In & nbsp; in recent years, environmentalists have taught us to & nbsp; thoughts on & nbsp; the fact that the cattle & nbsp; & mdash; one of the & nbsp; guilty of global warming. Cows eat grass, and & nbsp; it is digested and & nbsp; form of methane & nbsp; & mdash; the most powerful greenhouse gas, from which & nbsp; the temperature is increasing on the planet and & nbsp; meteorological disasters occur.
And & nbsp; after & nbsp; the cows came around the pigs, while & nbsp; & mdash; Savage. New research by scientists shows that wild boars that have bred all over the world, digging in the earth, tolerate global warming.
Equivalent to emissions from 1.1 million cars
Most of the carbon in the terrestrial biosphere is found in the soil. When the ground cover is disturbed, CO2 is released from it & nbsp; & mdash; the same carbon dioxide, the concentration of which in the atmosphere is steadily increasing, bringing civilization closer to climate collapse. The main sources of carbon dioxide from the soil are considered to be agriculture (farmers plow fields) and land degradation (desertification). But & nbsp; there is & nbsp; other reasons & mdash; in & nbsp; in particular, the impact on the & nbsp; ground cover of various animal species. Previously, there were almost no precise estimates of such an impact. A group of scientists from Australia, New Zealand and the United States decided to fill the void.
The researchers looked at the global wild boar population, which originally only lived in & nbsp; Eurasia, and & nbsp; have now spread over & nbsp; all continents except Antarctica … When they forage for food they loosen the topsoil resulting in carbon dioxide emissions.
“ Since the & nbsp; soil contains almost & nbsp; three times more carbon than l & nbsp; atmosphere, even a small part, being released, can accelerate climate change, & nbsp; & mdash; says study lead author Christopher O & # 39; Brian of the University of Queensland. & mdash; & nbsp; They are like & nbsp; tractors that plow the fields turning the soil in & nbsp; in search of food.
To estimate the amount of CO2 entering the atmosphere, the scientists used data on the number of these animals and their range. Next, we modeled the density maps of their & nbsp; establishment on the & nbsp; planet and & nbsp; superimposed on & nbsp; factors that play a role in the situation analysis & mdash; the presence of predators, the structure of the vegetation, the amount of precipitation and evaporation. Thus, the area of the soil plowed by wild boars was calculated. That's 123,500 square kilometers per year, and we're talking about areas where this species is alien (or, in scientific terms, invasive). The maximum areas of disturbed coverage are found in & nbsp; Oceania and & nbsp; North America.
Simulations have shown that around 4.9 million tonnes of carbon dioxide enter the atmosphere & nbsp; per year because of wild boars. . This is equivalent to the emissions of 1.1 million passenger cars. But the figure, as the researchers note, will be larger in the future. The wild boar population continues to grow, and & nbsp; if they enter areas where the & nbsp; soil contains more carbon, carbon emissions will increase dramatically.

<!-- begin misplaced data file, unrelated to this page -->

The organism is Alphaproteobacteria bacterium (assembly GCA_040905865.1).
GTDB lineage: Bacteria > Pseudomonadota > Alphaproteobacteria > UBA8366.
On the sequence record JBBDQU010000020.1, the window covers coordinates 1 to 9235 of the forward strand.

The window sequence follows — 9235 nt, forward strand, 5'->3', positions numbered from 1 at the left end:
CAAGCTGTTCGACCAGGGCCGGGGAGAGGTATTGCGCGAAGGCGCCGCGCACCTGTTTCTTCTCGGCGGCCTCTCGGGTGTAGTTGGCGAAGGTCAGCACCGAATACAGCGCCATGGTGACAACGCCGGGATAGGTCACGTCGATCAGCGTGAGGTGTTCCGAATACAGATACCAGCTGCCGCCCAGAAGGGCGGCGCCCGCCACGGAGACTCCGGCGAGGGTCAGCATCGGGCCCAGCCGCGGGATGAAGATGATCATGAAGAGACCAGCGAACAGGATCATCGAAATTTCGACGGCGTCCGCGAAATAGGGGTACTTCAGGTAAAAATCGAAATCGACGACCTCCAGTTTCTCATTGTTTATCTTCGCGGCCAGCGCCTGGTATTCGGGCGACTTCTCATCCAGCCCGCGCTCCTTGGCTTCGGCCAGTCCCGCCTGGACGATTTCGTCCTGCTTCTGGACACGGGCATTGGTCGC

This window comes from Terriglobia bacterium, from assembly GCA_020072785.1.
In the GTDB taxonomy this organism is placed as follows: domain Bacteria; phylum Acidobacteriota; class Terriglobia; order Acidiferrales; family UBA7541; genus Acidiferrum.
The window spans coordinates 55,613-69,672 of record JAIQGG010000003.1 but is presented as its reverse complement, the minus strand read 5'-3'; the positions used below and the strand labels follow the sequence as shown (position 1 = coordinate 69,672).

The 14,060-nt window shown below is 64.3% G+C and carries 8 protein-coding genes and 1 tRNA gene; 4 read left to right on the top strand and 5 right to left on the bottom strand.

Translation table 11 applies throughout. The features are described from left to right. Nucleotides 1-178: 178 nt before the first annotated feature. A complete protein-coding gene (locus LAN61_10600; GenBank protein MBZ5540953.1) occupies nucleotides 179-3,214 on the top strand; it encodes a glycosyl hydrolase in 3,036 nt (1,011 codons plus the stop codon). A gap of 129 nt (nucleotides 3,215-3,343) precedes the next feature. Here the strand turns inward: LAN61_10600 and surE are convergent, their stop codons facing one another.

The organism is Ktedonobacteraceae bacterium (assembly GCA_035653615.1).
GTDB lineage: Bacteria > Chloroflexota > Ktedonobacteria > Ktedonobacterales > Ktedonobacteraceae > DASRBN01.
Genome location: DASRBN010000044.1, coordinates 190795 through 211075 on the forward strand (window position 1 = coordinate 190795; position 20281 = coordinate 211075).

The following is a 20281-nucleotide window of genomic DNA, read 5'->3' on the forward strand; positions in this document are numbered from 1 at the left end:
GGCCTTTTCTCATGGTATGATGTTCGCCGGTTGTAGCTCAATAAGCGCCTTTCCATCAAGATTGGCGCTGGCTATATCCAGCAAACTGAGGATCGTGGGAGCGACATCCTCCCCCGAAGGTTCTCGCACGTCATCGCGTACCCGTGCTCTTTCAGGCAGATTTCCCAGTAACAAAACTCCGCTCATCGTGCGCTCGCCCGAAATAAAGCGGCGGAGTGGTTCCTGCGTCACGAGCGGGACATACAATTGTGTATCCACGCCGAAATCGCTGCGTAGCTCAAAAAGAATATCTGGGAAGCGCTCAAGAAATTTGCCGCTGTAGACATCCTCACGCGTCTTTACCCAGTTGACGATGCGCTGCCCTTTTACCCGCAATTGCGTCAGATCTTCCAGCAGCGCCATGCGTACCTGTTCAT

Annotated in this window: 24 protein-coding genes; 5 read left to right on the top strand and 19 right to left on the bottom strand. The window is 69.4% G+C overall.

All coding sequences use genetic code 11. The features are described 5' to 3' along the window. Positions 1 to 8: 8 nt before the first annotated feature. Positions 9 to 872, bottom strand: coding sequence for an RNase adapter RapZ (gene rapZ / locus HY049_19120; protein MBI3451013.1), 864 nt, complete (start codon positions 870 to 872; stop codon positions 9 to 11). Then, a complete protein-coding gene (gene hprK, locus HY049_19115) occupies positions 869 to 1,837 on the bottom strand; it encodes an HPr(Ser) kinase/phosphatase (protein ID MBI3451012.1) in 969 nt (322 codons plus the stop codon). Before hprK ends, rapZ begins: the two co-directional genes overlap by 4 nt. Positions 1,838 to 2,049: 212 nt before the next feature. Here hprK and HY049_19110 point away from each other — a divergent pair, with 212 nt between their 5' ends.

“ More research is needed on the contribution of wild boar to & nbsp; soil damage & nbsp; & nbsp; & mdash; the authors write in & nbsp; their article. And & nbsp; the problem of a rapidly growing population, if confirmed, is proposed to be solved at the expense of trapping and hunting.
“ Soil breathing & # 39; & # 39;
“ Any disturbance of the ground cover results in & nbsp; a rapid increase in carbon dioxide emissions, & nbsp; & mdash; says the chief researcher of the Center for Forest Ecology and Productivity Problems of the Russian Academy of Sciences, Doctor of Biological Sciences Dmitry Zamolodchikov … & mdash; & nbsp; The point is & nbsp; in the & nbsp; layer of soil, CO2 is constantly formed during respiration of plant roots and & nbsp; soil organisms, including animals, fungi, bacteria. The gas gradually infiltrates through the layers of the soil and & nbsp; enters the atmosphere & nbsp; & mdash; this process is called & quot; soil respiration & quot ;. If you loosen its & nbsp; upper layers, they will stop creating barriers to gas leakage and & nbsp; there will be a strong release. Then the emission starts to decrease, because some of the gas has already been released. In addition, since the wild boar has already removed the roots, rhizomes and invertebrates from the & nbsp; soil, the mass of respiratory organisms in & nbsp; it decreases, and & nbsp; therefore, respiration rates may become even lower than in & nbsp; soil intact. Within hours or days, CO2 emissions reach their previous values. & # 39; & # 39;
Dmitry Zamolodchikov refers to & nbsp; his own research carried out in the & nbsp; Belogorye Reserve (Belgorod Region). They also devoted themselves to the burrowing activity of wild boars. The results showed that carbon dioxide emissions from & nbsp; plots that were plowed a week ago represent approximately & nbsp; 80% of & nbsp; emissions of & nbsp; undisturbed soil areas.
the activity of wild boars is temporary, & nbsp; & mdash; concludes the environmentalist, & nbsp; & mdash; and & nbsp; long-term effects on & nbsp; soil carbon stocks are not & nbsp; easily apparent. However, and & nbsp; the authors of the international study note that their & nbsp; Total estimates of additional emissions are extremely uncertain. They range from & nbsp; significant to & nbsp; absolutely negligible values. Therefore, they & nbsp; urge to actively conduct scientific research on this subject, and & nbsp; not to start & nbsp; of measures for & nbsp; immediately regulate the number of wild boars. & Quot ;.